There comes a time in every young girl's life when she absolutely needs to have strange glittery objects shoved right through her flesh. Most girls will drown out the urge in gin and tonic, well-stirred; later they will wonder why melancholy brings to their mind the taste of lemon. Let's make this clear now. I am not most girls.
I might be if I had never met him. His name is Vincent. He is twenty years old, average height, skinny, and his hair is longish, not long-long so that you can make a ponytail out of it, but pretty far from the army cut. His eyes are hazel, thoughtful. He's fairly good-looking, but that doesn't matter. What matters is how he wears his personality: not on the inside, circled by decent walls that only select initiates may enter, but on his body, where everyone who gazes long enough may read it.
I met him after band practice, as I waited for the city bus. He walked into the shelter, earphones on, nodding to the music. I shifted on the bench to make room for him. He sat down besides me and removed the earphones. "Excuse me – did the number five just drive by?" he asked. Then I looked at him – really looked, I mean.
Three voices piped up in my head. The first, my father's, said, "Here's a freak that's ripe for the show!" The second, my mother's, said, "What a shame, such a nice young man, and he had to go and ruin himself like this." The third, my own, said, "Wow."
In my experience, only two types of people would wear body art.
Specimen number one: the biker who hangs out at the local Tim Horton's, and chews on jam-filled doughnuts until his mouth is smeared with powdered sugar. The cops sit across him and sip their coffee in amiable silence. He plays the Santa Claus of the downtown mall, with a hissing cobra that sometimes peeks from beneath a white-furred mitt and scares the children.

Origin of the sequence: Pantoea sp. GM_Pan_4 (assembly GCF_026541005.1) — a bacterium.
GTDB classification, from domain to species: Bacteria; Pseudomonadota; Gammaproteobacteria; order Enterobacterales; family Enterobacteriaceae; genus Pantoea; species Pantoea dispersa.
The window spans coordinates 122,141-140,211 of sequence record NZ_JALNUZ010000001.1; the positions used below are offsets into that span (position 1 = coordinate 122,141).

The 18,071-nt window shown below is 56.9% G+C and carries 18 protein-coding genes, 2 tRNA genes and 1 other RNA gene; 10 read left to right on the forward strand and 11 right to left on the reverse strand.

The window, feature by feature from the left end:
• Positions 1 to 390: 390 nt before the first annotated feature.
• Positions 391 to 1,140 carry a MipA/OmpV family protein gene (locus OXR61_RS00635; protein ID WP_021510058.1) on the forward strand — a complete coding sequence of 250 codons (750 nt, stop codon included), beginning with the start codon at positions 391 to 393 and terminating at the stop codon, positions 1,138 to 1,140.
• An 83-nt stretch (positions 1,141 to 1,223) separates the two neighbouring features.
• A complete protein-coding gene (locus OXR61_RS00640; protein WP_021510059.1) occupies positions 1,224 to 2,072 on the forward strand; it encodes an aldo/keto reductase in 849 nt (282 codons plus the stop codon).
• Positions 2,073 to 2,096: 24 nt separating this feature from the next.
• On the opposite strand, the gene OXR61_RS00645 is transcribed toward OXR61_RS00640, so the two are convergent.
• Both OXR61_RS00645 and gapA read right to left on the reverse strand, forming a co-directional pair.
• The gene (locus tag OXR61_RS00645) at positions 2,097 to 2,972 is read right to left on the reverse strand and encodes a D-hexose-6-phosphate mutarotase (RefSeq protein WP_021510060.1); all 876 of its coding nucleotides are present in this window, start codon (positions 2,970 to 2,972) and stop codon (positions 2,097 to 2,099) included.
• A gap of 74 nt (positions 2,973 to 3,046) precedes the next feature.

Specimen number two: that punk kid from school. There are a few of them, actually. They have rampant acne, love handles, oily hair. Their piercings say: Look at my clothes. Don't look at me. I look away.
Here is Vincent now: another species altogether. He is delicate, fine-featured, and he wears glasses. His clothes are tidy, clean, pretty conservative, a striped shirt with the sleeves rolled up, black slacks, a pair of dress shoes. There is a swirling pattern around his arm, and tiny rings and barbells on his eyebrows, his ears, his lips, his nostrils. He is an exotic bird, stabbed of his own will by a dozen glittering arrows. I envy the hunter.
His eyes are puzzled. He has asked me a question, I recall, and swallow hard. "No, not yet. The bus that just came by, that was the number one."
- "Oh, there it is!" he says when his bus, and mine, comes round the corner. I dare to take the seat next to him. It's too forward, I know, but he smiles at me. "Excuse me," I say. "I couldn't help but notice… You know. Those remarkable ornaments of yours. And I couldn't help but wonder, because you don't strike me like the type who would do that just to shock people. So I was wondering what made you do it."
Most practitioners of the art will, I would later learn, balk at such questions. But I am not most girls, and he is not most men. His pretty eyes light up. "That's a good question. You wouldn't believe how many people think I'm doing this just to get at them. Teen angst: it's the convenient scapegoat for everything the under-twenty crowd does, don't you think?"
- "It certainly is."
- "I think life should be an art, and not just in the spare times. Like, you know, most people, they live a regular life, go to work, go to school, all that sort of thing, and then they come home, and they have nothing to do and they're bored, so they may doodle a little. That's the way it goes."
I see myself classified with "most people," and flinch. "Maybe."
- "Even artists. They have their professional life, and then their profane life. Family time. A nap on the couch. Supper in front of whatever shit's playing on the TV. During that time, the art dies. It disappears under a sheet. That's the way it goes."
- "But not everyone has the time to paint all the time. Like me. I have school to think of."